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Interactions between bacterial surface proteins and components of the fibrinolytic and contact phase systems

Ben Nasr, Abdelhakim (1996)
Abstract
This thesis describes novel molecular host-parasite interactions with potential significance for the understanding of pathological processes manifested with bacterial infections. Bacterial surface proteins and virulence determinants are shown to mediate the accumulation at the surface of the pathogen of key components of the fibrinolytic and contact phase systems.



Plasmin(ogen) binding surface proteins from human pathogenic group C and G streptococci were purified and the genes responsible for the binding were cloned, sequenced and expressed in Escherichia coli. Sequence data demonstrated that these proteins, which were also found to bind human fibrinogen and albumin, are members of the large family of M and M-like... (More)
This thesis describes novel molecular host-parasite interactions with potential significance for the understanding of pathological processes manifested with bacterial infections. Bacterial surface proteins and virulence determinants are shown to mediate the accumulation at the surface of the pathogen of key components of the fibrinolytic and contact phase systems.



Plasmin(ogen) binding surface proteins from human pathogenic group C and G streptococci were purified and the genes responsible for the binding were cloned, sequenced and expressed in Escherichia coli. Sequence data demonstrated that these proteins, which were also found to bind human fibrinogen and albumin, are members of the large family of M and M-like proteins, streptococcal surface proteins and major virulence determinants due to their antiphagocytic properties. The plasminogen bound to the streptococcal surface could be activated by streptokinase, supporting the notion of an important functional relationship between the secreted plasminogen activator and proteins exposed on the bacterial surface.



Most M proteins expressed by strains of the important human pathogen Streptococcus pyogenes were found to bind human kininogens, especially high molecular weight kininogen (HK), the precursor to the vasoactive kinins and a key component of the contact phase system. The interaction has been found to involve the variable NH2-terminal region of the M proteins and the complementary binding of M1 protein on HK was mapped to the two most COOH-terminal domains; D5H which interacts with subendothelial and negatively charged surfaces and D6H which forms equimolar complexes with plasma prekallikrein or factor XI.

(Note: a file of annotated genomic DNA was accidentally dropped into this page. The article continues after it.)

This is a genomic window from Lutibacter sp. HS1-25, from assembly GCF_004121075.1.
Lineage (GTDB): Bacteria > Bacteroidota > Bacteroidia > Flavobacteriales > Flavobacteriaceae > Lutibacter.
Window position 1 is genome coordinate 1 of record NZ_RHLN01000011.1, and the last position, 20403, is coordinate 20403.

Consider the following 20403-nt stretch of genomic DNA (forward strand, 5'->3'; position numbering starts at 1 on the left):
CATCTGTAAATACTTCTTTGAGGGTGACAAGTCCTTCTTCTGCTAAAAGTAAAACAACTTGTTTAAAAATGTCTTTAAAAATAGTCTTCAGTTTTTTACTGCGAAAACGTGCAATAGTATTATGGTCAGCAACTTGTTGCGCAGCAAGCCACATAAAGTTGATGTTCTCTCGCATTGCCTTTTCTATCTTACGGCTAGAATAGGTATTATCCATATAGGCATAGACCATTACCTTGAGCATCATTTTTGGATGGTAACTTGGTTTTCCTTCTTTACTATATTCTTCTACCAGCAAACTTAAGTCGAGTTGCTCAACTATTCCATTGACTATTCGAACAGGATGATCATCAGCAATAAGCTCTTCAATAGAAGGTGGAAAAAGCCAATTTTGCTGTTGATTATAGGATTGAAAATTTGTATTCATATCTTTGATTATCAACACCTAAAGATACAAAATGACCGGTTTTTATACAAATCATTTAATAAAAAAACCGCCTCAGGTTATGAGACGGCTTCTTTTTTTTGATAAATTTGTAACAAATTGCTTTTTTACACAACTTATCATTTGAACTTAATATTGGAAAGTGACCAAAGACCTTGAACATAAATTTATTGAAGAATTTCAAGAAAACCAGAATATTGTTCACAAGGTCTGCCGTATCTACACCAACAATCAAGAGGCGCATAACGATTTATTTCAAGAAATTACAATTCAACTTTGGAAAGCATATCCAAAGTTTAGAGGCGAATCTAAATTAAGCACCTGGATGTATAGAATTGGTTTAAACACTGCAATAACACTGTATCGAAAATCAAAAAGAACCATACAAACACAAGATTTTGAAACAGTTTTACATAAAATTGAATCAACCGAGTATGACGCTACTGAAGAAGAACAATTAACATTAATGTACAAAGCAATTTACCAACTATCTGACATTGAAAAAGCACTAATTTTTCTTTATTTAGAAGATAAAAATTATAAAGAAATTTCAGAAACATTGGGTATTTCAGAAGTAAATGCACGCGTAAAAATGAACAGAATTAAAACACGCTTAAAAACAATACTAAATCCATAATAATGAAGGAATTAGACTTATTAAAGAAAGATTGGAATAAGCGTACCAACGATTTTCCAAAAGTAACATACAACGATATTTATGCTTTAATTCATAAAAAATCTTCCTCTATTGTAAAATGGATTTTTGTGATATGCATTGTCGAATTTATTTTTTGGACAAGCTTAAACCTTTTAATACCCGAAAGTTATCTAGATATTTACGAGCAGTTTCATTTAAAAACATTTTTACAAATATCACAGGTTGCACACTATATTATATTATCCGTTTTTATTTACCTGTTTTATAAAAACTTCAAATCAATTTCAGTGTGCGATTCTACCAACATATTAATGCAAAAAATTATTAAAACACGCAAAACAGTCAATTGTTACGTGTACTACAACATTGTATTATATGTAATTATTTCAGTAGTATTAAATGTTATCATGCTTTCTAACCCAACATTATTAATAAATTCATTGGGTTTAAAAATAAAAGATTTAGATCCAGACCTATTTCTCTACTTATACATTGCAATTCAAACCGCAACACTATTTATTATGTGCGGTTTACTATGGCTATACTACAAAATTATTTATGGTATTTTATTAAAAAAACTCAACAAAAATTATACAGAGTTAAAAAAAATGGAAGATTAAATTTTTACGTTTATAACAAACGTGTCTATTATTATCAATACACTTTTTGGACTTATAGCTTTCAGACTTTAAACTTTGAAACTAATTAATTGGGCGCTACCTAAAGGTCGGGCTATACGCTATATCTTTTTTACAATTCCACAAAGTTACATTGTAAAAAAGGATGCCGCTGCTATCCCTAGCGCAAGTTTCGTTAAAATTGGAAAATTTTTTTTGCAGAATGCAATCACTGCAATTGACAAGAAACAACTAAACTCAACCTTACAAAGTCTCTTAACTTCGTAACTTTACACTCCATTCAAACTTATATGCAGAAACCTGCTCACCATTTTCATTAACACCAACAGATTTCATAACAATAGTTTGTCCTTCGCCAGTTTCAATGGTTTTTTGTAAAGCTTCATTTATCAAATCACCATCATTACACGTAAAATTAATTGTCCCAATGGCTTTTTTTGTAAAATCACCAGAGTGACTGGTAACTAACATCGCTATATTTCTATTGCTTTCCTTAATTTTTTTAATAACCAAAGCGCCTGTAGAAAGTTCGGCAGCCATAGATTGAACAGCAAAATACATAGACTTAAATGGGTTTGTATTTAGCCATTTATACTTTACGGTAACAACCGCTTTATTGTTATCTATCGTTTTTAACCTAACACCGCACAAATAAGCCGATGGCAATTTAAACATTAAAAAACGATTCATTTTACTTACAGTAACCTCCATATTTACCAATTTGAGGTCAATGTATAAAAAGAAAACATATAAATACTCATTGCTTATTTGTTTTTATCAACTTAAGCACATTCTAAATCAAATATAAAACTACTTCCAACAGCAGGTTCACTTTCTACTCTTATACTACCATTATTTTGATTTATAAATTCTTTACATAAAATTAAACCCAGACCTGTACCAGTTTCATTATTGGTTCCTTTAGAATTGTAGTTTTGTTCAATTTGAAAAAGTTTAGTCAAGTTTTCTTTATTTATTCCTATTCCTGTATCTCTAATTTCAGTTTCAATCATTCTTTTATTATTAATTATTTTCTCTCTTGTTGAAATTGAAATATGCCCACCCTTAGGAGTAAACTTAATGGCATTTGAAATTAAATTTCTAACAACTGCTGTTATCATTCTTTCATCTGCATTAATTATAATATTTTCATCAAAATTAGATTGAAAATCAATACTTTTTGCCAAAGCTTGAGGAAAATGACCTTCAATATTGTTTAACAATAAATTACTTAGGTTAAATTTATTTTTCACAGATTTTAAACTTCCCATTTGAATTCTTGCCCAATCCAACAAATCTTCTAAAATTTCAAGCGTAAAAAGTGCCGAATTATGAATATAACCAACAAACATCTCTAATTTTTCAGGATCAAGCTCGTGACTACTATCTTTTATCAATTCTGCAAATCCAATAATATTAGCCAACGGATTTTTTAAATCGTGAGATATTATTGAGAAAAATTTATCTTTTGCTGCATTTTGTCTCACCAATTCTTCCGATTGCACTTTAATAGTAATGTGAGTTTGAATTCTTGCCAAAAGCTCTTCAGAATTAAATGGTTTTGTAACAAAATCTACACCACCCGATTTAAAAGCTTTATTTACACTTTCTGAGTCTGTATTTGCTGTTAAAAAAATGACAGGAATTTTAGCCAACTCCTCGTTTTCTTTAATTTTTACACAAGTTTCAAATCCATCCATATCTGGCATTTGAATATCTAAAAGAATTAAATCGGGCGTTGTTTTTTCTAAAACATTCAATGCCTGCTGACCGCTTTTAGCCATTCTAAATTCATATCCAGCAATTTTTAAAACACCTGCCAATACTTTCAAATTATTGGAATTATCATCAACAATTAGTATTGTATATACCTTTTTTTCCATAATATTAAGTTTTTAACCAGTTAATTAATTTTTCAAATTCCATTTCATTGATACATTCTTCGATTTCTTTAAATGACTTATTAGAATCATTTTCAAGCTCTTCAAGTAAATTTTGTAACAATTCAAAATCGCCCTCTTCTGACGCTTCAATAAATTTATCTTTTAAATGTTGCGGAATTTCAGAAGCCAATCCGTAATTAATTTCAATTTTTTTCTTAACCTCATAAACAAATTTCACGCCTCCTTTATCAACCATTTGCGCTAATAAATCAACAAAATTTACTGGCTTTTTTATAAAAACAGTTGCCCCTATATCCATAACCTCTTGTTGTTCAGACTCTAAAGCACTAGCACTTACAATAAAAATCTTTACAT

M protein expressing streptococci were found to capture HK from human plasma. The absorbed HK was partially degraded with release of bradykinin (BK), a proinflammatory vasoactive peptide hormone. The M protein and plasma prekallikrein, the proenzyme to the BK releasing enzyme plasma kallikrein, were found not to compete for binding to the light chain of HK. Moreover, addition of activated prekallikrein to bacteria preincubated with human plasma resulted in further digestion of surface bound HK with release of the residual BK.



Binding of kininogens was also found to be common among the Gram-negative human pathogens E. coli and Salmonella spp. Binding to E. coli is mediated by curli, a fibrous surface organelle which is also shown to mediate the assembly of all members of the contact phase system. Interestingly, addition of activated plasma prekallikrein releases bradykinin from HK bound on the surface of curli expressing bacteria preincubated with human plasma. It is proposed that accumulation of the contact phase system at the focus of infection, and subsequent release of bradykinin is a novel mechanism that could promote the inflammatory reaction and contribute to bacterial virulence. (Less)
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author
opponent
  • Docent Ullberg, Måns, Karolinska Hospital, Stockholm
publishing date
type
Thesis
publication status
published
subject
keywords
virology, bacteriology, Microbiology, virulence, bradykinin, plasma kallikrein, curli, contact phase system, kininogens, plasminogen, M-like proteins, Escherichia coli, Streptococcus pyogenes, group C and group G streptococci, mycology, Mikrobiologi, bakteriologi, virologi, mykologi